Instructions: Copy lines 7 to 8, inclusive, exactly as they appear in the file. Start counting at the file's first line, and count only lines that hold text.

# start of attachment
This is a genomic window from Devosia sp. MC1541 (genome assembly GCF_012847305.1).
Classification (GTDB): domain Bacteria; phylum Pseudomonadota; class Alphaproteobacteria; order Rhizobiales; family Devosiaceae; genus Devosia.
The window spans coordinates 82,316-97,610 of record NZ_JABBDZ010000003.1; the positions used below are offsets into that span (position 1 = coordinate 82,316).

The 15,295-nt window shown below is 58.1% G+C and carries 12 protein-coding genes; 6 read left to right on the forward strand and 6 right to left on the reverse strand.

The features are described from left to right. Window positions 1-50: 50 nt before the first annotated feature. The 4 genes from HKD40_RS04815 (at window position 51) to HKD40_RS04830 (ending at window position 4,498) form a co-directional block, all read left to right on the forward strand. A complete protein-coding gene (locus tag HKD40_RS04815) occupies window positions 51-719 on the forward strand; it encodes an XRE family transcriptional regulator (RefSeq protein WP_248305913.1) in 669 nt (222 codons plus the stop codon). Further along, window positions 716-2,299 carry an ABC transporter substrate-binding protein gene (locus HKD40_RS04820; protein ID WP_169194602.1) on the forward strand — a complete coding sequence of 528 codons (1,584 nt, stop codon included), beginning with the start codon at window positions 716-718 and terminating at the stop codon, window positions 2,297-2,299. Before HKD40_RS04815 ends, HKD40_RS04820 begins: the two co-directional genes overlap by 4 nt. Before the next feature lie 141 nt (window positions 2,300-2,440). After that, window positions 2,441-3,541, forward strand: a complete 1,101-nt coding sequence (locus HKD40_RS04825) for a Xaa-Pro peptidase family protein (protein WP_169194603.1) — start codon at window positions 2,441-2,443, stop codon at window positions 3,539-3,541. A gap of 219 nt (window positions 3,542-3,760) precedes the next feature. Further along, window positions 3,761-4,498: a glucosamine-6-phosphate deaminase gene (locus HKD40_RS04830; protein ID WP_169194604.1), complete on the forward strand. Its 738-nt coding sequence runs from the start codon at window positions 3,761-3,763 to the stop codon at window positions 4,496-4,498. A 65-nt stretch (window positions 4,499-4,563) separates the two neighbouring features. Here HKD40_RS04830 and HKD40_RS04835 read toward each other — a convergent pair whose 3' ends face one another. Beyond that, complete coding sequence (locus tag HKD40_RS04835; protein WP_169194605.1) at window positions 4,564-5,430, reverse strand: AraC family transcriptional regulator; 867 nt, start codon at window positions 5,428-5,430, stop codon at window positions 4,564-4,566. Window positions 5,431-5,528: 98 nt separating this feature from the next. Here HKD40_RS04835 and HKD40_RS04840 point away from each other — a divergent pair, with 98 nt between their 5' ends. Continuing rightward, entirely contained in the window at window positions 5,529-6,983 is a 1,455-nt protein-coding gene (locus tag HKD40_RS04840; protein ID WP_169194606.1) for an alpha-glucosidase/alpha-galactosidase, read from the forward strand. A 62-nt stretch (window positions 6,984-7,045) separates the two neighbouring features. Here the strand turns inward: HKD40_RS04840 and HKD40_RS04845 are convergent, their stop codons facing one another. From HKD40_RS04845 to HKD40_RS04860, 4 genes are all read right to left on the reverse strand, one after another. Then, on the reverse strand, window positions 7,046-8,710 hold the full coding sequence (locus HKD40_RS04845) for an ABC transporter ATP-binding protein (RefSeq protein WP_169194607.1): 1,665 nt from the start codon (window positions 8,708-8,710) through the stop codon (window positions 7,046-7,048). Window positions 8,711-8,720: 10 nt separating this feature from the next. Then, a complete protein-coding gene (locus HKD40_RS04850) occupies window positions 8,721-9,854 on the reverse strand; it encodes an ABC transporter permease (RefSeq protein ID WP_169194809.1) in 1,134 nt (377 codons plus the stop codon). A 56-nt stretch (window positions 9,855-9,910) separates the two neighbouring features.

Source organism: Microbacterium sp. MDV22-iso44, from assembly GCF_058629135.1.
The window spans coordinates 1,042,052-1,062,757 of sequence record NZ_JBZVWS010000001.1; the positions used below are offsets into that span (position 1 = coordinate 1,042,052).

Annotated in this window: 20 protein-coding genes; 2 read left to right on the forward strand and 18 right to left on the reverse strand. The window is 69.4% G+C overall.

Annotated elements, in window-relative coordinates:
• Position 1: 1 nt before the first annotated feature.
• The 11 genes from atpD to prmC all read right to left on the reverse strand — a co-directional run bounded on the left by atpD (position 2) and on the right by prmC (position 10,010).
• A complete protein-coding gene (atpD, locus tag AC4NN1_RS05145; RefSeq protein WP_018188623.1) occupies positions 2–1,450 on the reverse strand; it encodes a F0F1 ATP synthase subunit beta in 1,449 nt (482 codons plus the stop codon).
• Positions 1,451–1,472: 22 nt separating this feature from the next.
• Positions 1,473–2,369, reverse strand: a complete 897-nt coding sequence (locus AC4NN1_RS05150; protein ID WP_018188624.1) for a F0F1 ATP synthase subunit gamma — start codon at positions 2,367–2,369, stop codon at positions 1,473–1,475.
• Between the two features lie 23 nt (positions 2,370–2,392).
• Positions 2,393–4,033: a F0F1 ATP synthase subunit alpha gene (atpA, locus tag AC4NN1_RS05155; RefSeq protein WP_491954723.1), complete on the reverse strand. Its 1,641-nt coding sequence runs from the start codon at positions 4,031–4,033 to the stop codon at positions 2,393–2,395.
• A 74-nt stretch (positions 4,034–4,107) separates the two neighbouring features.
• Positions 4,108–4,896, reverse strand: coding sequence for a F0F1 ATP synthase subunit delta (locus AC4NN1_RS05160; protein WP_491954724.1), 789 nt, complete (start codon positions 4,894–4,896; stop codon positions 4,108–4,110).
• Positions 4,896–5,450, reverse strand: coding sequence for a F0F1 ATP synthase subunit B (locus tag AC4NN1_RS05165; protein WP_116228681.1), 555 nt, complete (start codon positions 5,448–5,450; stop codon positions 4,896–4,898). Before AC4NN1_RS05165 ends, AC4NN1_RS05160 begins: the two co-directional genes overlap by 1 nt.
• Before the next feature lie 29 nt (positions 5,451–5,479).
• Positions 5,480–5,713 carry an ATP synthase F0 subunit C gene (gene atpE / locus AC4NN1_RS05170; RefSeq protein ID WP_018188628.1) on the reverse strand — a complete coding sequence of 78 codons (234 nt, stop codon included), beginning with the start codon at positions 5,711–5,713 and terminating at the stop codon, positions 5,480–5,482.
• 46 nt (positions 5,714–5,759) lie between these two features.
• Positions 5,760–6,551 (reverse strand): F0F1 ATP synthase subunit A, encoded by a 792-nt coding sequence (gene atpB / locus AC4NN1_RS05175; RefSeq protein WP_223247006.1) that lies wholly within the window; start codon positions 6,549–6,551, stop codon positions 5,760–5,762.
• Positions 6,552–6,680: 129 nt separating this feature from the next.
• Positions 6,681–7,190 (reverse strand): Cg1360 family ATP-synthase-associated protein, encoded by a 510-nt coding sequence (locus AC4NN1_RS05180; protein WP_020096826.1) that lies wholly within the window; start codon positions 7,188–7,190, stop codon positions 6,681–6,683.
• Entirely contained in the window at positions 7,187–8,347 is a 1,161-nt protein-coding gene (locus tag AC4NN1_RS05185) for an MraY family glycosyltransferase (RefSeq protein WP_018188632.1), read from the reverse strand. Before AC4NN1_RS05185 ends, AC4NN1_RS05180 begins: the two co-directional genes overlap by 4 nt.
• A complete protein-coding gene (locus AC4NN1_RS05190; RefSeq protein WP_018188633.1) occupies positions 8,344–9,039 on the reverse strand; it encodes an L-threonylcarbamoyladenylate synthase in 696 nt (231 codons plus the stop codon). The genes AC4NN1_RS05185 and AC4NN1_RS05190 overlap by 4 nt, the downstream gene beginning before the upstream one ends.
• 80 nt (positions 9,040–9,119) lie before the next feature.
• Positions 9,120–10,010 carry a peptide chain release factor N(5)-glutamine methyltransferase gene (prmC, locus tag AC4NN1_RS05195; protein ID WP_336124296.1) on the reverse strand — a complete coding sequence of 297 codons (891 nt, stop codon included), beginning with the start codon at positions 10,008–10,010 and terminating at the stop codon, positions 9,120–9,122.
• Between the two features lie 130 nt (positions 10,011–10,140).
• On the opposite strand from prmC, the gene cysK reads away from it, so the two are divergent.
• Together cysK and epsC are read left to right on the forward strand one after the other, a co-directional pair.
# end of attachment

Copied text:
The window spans coordinates 1,042,052-1,062,757 of sequence record NZ_JBZVWS010000001.1; the positions used below are offsets into that span (position 1 = coordinate 1,042,052).

Annotated in this window: 20 protein-coding genes; 2 read left to right on the forward strand and 18 right to left on the reverse strand. The window is 69.4% G+C overall.